Finances were a concern for this family and neither radiographs, advanced imaging nor surgery were an option. They elected euthanasia due to concern for Rollie’s quality of life and financial constraints. I recommended acupuncture and cold laser because of their high success for managing pain, returning ambulation and normal voiding in patients suffering from IVDD. After much discussion, the family agreed to try three treatments to start. I discussed although he may never fully recover neurologically, my goals were for him to be pain free, ambulate, and urinate and defecate on his own. My acupuncture points were chosen with these goals in mind. Cold laser was performed following each treatment from T-1 through L-7 for analgesia, axonal regeneration and prevention of motor neuron degeneration. Laser and acupuncture together were used for their influence on release of nerve growth factor, neurotophins and other reparative substances in the spinal cord and peripheral nerves following neurotrauma.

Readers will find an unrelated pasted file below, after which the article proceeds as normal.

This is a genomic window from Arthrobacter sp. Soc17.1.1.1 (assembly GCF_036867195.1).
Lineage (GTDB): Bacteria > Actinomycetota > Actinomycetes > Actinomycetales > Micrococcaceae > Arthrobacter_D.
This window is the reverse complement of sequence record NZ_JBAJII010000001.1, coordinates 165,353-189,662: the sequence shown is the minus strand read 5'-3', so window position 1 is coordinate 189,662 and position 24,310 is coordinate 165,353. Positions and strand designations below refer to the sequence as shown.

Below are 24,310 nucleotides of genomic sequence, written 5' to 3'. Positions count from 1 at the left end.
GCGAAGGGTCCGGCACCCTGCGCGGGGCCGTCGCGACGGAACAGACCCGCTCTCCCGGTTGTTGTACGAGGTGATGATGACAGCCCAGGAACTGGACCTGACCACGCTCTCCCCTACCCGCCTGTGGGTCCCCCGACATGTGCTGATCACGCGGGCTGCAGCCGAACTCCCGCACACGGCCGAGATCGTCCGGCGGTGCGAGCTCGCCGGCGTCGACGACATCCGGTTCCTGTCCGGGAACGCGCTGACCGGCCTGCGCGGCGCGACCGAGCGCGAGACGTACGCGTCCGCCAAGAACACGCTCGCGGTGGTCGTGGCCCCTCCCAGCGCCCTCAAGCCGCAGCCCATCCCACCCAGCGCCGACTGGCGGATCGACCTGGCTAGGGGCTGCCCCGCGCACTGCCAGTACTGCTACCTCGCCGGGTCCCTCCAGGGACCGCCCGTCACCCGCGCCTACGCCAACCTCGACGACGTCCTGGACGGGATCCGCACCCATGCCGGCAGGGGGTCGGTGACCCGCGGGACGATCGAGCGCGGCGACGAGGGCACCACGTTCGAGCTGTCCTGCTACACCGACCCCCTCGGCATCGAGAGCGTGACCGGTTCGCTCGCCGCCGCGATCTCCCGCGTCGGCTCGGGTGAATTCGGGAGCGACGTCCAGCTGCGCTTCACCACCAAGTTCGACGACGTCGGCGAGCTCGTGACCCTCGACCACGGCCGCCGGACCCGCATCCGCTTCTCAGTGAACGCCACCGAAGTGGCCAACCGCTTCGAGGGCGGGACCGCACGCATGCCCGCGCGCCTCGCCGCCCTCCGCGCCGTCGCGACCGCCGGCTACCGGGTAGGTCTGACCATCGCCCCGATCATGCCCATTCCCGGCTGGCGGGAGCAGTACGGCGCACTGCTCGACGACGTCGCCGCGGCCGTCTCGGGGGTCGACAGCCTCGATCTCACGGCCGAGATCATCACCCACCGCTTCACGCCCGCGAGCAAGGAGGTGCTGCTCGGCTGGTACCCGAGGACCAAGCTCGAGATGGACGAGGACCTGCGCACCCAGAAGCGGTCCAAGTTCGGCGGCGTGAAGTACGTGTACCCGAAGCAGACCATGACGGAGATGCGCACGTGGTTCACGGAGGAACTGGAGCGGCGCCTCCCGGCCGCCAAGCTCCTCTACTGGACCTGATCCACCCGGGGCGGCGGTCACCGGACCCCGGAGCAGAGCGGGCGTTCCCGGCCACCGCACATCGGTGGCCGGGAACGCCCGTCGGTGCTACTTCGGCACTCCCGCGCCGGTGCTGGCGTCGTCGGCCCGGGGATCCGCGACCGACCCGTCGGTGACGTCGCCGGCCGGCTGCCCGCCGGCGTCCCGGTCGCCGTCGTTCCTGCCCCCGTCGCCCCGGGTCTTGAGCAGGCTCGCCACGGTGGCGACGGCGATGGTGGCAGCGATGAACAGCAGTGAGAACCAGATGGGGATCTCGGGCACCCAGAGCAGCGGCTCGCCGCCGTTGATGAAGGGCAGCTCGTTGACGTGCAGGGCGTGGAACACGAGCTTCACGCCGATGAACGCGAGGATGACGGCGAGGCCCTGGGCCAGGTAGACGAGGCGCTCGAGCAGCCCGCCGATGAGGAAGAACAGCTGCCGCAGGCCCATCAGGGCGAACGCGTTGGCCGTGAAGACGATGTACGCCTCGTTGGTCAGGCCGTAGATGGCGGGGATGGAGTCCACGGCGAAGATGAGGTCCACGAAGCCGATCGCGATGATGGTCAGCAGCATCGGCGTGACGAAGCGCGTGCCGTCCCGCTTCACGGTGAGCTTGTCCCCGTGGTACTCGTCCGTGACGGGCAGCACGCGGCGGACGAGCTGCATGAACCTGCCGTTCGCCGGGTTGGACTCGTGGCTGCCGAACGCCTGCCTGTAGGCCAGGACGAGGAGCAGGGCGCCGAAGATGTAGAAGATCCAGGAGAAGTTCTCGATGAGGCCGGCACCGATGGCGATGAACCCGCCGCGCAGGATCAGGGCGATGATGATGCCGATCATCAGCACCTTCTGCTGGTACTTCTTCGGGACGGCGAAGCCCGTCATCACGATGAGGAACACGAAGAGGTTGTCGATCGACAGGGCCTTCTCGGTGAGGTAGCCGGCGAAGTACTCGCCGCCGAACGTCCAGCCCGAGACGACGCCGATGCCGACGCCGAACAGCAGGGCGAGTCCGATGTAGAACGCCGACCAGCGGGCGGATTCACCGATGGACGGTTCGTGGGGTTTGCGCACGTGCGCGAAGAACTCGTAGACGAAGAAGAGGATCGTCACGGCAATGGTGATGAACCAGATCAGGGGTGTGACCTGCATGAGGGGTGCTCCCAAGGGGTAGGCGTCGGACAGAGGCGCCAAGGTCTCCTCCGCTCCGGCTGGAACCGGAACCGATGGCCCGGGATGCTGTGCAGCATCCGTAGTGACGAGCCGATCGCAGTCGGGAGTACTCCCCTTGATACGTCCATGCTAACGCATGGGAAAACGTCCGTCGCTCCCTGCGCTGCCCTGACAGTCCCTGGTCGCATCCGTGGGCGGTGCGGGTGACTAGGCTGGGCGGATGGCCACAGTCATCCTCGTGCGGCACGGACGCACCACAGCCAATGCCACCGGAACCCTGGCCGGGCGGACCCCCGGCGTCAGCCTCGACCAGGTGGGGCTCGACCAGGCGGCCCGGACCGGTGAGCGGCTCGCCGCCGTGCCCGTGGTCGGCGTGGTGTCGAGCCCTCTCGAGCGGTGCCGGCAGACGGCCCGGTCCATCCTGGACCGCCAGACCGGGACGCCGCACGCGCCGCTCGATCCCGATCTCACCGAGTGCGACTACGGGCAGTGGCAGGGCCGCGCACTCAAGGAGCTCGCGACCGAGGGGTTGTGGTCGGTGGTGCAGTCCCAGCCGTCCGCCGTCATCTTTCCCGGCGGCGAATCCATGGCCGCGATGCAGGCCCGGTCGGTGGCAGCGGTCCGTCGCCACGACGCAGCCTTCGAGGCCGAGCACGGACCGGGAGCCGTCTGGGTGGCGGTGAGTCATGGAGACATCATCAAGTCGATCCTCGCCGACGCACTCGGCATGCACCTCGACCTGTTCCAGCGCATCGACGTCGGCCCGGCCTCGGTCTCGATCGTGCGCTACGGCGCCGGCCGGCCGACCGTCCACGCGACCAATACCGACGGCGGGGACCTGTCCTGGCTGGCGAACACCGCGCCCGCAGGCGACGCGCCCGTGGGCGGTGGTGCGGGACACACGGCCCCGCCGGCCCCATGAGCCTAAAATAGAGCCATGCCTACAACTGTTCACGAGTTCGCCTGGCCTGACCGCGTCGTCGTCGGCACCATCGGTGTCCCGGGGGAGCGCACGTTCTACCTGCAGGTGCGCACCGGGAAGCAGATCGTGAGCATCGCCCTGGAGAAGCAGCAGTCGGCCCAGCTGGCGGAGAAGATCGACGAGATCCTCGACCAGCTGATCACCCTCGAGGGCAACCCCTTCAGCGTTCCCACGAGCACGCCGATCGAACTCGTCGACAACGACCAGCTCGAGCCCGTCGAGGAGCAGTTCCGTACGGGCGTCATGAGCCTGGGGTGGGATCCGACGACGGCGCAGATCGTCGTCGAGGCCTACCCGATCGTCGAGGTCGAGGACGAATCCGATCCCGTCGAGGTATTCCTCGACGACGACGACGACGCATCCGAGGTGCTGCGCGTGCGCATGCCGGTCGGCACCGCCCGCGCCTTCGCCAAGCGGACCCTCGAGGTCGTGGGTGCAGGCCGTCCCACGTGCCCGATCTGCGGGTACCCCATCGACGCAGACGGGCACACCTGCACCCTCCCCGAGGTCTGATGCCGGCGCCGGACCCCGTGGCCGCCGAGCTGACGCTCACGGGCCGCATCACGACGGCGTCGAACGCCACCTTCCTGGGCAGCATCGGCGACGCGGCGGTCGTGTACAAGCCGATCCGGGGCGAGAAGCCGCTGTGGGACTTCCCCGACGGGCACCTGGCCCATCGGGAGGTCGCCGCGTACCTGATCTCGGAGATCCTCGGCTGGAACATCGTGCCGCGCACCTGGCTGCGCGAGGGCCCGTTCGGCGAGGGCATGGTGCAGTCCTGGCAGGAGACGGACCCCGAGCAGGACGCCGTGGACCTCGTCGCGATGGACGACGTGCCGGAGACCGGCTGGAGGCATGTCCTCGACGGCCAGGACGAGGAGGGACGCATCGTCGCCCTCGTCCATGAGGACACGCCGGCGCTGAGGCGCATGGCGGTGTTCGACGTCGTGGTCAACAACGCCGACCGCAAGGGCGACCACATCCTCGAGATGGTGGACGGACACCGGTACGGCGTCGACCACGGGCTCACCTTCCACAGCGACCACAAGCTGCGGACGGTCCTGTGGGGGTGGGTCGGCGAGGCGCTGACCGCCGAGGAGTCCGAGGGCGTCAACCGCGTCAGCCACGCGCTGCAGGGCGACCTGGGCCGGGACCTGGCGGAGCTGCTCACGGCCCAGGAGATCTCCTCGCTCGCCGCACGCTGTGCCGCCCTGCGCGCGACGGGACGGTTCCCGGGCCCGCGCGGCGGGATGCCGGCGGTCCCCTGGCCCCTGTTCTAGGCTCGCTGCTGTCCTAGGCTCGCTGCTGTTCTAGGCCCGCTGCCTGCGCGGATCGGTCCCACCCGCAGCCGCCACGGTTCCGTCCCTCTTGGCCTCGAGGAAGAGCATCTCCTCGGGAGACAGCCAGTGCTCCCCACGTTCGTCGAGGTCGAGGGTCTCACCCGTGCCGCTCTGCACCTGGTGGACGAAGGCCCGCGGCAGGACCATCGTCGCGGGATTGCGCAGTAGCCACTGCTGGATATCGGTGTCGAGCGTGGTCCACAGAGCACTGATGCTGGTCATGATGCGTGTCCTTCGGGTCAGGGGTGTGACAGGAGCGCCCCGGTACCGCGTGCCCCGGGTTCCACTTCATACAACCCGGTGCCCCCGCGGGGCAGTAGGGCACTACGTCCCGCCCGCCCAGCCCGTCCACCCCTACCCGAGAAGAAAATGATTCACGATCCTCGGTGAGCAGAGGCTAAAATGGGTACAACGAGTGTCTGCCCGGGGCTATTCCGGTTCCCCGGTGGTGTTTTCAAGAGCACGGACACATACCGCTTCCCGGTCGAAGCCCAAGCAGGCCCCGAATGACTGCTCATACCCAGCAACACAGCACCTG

Acupuncture Treatment
April 28: BL 19, 20, 27, 28, K-I3 BL-60 R, SP-6 L, Bai Hui, GB-30 R, ST-36, Bafeng

April 29: Bai Hui, BL 27, 28, BL-54, GB-29, GB-30, Bafeng, ST-36, KI-1, KI-3 BL-60 L, SP-6 R

May 3: BL 19, 20, 27, 28, GV 20, 14, Bai Hui, ST-36, SP-6, Bafeng, KI-1 L, GB-21, SI-11

All treatments included electro­acupuncture ST-36 to Bafeng (12­18 mins) and cold laser treatment. Dry needling was done along the inner bladder line above and below his injury for analgesia and in his sacral spine for genitourinary input. Electro­acupuncture from ST-36 to bafeng was performed for somatic afferent stimulation of his paretic hind limbs. Hip triads (GB 29, 30, BL-54) were chosen for sciatic nerve dysfunction. Additional distal points KI 1 and 3, BL-60, SP-6 were chosen for their relationship to the tibial nerve to promote normal voiding as well as stimulation of his paretic hind limbs. Rollie showed some anxiety during his treatment which seemed to improve with dry needling of GV-20. In addition, GB-21, SI-11 and GV-14 were chosen for local muscle tension and myofascial dysfunction in his forelimbs. ST-36 was chosen as an important immune modulating point with somatic afferent stimulation reaching the nucleus tractus solitarius of the brainstem.

Outcome and Discussion